Everett Dirksen and His Presidents

How a Senate Giant Shaped American Politics

Byron C. Hulsey

He was as recognizable by his mellifluous voice as by his rumpled appearance. Everett McKinley Dirksen was one of the most colorful American politicians of the twentieth century and was considered by some the most powerful man in Congress. Now Byron Hulsey takes a new look at the senator from Illinois to show how his interactions with the White House made him a pivotal figure in American politics during the Cold War era.

Hulsey traces Dirksen's relationships with four presidents to show how the senator shifted from being a major Republican critic of Truman to an ardent Republican supporter of LBJ. Dirksen learned "suprapartisan politics" from Eisenhower and became Ike's most trusted confidant on Capitol Hill; then as Senate Minority Leader he played a key role in furthering the ambitious goals of the Johnson administration. Hulsey analyzes the reasons for Dirksen's dramatic policy reversals, telling how the senator who in 1950 warned of the dangers of a leviathan executive came to embrace the power of the presidential office to provide for the social welfare, contain the spread of communism, and guarantee civil rights.

“Hulsey has brought back to life one of the most colorful, effective and distinctive personalities ever to sit in the U.S. Senate.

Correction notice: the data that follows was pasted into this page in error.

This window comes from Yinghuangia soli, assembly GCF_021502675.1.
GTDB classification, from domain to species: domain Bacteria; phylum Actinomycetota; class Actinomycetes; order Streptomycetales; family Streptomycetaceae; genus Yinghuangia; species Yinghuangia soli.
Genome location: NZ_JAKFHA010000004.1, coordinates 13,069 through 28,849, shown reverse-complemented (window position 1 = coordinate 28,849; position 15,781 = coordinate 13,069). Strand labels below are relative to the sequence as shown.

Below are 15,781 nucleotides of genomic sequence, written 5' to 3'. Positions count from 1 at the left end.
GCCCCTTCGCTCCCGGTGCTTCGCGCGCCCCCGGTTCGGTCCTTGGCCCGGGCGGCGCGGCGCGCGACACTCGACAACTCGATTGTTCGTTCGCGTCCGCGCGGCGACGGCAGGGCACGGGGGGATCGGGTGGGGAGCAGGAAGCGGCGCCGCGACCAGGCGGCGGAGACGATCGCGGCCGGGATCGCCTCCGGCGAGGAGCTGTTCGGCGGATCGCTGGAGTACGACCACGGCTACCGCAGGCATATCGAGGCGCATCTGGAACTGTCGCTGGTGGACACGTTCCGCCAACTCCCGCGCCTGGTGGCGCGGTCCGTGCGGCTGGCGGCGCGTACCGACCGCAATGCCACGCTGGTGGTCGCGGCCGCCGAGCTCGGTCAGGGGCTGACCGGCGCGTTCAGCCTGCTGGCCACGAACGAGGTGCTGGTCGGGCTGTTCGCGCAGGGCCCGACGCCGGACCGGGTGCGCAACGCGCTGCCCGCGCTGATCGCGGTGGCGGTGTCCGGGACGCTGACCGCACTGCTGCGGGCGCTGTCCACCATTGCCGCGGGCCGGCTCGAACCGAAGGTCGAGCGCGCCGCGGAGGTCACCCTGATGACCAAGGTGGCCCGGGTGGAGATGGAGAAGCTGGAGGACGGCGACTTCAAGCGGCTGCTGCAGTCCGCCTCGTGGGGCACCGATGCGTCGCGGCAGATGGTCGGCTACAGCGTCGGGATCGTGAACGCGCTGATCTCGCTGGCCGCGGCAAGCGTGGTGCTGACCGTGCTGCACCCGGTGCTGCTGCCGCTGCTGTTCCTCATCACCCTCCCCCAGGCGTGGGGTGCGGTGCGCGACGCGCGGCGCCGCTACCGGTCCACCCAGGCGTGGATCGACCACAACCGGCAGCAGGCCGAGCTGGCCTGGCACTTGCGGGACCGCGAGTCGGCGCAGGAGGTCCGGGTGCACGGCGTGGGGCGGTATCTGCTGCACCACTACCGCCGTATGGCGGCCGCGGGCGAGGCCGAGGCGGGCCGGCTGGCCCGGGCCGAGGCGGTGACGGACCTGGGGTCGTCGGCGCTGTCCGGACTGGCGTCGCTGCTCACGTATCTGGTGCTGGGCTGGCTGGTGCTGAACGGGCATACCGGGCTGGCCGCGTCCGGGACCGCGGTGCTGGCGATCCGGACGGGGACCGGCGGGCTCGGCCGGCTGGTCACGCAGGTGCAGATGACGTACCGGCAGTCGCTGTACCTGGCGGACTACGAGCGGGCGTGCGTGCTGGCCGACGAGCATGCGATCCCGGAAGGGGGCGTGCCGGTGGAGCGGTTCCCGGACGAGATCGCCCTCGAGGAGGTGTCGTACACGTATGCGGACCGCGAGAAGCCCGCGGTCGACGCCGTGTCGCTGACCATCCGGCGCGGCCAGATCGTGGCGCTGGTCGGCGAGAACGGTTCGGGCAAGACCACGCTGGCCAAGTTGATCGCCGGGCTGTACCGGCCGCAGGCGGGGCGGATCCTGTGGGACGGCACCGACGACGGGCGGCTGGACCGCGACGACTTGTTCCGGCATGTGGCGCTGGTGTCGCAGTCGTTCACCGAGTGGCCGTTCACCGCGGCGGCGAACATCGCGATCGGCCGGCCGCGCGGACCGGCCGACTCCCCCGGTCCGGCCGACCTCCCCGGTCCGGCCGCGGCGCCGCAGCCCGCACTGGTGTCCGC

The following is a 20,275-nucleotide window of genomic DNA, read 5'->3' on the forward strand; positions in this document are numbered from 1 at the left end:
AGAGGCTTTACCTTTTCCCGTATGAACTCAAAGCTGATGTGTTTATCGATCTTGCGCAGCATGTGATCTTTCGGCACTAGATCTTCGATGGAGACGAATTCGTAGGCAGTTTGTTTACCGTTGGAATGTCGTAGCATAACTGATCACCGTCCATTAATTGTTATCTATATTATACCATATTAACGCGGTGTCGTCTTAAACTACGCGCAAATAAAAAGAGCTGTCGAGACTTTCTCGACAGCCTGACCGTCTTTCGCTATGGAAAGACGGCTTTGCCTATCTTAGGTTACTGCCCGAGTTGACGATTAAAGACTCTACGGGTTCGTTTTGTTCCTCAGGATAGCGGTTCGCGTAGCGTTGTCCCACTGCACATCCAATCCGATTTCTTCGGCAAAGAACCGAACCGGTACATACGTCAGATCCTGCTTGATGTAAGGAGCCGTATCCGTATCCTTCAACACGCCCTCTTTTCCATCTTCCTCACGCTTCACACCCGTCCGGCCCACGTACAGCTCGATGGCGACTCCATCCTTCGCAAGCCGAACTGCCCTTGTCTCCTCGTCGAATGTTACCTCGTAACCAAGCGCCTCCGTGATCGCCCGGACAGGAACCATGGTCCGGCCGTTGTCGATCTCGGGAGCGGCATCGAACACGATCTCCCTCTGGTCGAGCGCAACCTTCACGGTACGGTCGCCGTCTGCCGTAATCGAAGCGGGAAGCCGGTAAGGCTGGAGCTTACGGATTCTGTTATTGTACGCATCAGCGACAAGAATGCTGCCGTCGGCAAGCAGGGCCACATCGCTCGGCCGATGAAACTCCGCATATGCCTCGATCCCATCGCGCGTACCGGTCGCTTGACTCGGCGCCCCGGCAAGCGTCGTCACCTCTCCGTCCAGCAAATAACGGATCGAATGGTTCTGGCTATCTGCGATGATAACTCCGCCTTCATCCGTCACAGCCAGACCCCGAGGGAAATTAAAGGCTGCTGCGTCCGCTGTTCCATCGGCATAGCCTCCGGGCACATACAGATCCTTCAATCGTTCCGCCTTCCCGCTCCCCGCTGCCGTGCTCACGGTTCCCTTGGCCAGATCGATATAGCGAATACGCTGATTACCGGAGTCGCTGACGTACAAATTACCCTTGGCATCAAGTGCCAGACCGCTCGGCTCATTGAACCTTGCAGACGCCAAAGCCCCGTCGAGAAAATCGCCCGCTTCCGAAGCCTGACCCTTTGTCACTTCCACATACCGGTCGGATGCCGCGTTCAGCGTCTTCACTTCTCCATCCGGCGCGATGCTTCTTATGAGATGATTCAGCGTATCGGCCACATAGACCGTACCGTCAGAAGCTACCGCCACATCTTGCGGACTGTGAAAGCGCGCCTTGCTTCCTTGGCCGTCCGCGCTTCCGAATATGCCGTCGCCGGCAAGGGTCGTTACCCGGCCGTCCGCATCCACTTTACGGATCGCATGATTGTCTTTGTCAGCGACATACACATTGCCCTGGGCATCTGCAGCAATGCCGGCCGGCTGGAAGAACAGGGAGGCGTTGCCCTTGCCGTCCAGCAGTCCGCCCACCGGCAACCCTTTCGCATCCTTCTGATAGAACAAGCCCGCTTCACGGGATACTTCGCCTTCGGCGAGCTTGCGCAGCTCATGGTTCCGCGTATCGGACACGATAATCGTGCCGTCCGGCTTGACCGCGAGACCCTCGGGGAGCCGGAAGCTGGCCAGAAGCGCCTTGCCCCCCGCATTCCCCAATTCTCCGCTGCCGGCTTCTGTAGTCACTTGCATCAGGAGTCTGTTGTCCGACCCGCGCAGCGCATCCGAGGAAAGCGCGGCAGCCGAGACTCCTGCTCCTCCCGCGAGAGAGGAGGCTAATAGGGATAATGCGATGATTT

—Washington Times

“Hulsey has examined the scattered papers of Dirksen and his Senate colleagues, weaving far-flung archival material with the secondary literature to produce a seamless narrative. Well written and absorbing, Hulsey’s book represents an important effort to recapture the essence of political history in the Cold War as well as the crucial role Congress played in shaping, rather than just being shaped by, the postwar consensus and its imperial Presidential offspring.

—H-Net Reviews
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Drawing on primary sources at the Johnson presidential library and the Dirksen Congressional Center, Hulsey shows how the senator combined legislative craftsmanship with the ability to get bills passed. He links Dirksen to the issues and events that shaped the 1950s and 1960s and tells how the Johnson-Dirksen coalition moved domestic policy forward through civil rights legislation but ran aground on the insurmountable problem of Vietnam.

Hulsey also uses Dirksen's career to explore change, continuity, and conflict in the Republican Party over two decades. He explains how the GOP evolved through internal political and ideological tensions from the Taft-Eisenhower contest through the McCarthy era to the beginning of Nixon administration, revealing Dirksen's role in that process.

By the time of Dirksen's death in 1969, the Vietnam War, the explosion of urban riots, and President Nixon's preference for the politics of resentment put an end to the suprapartisan spirit. Hulsey's book recreates a Washington milieu the likes of which may never be seen again, offering a lens for viewing postwar American politics while painting the definitive political portrait of one of our most remarkable leaders.

About the Author

Byron C. Hulsey is assistant director of the Jefferson Scholars Foundation and teaches American history at the University of Virginia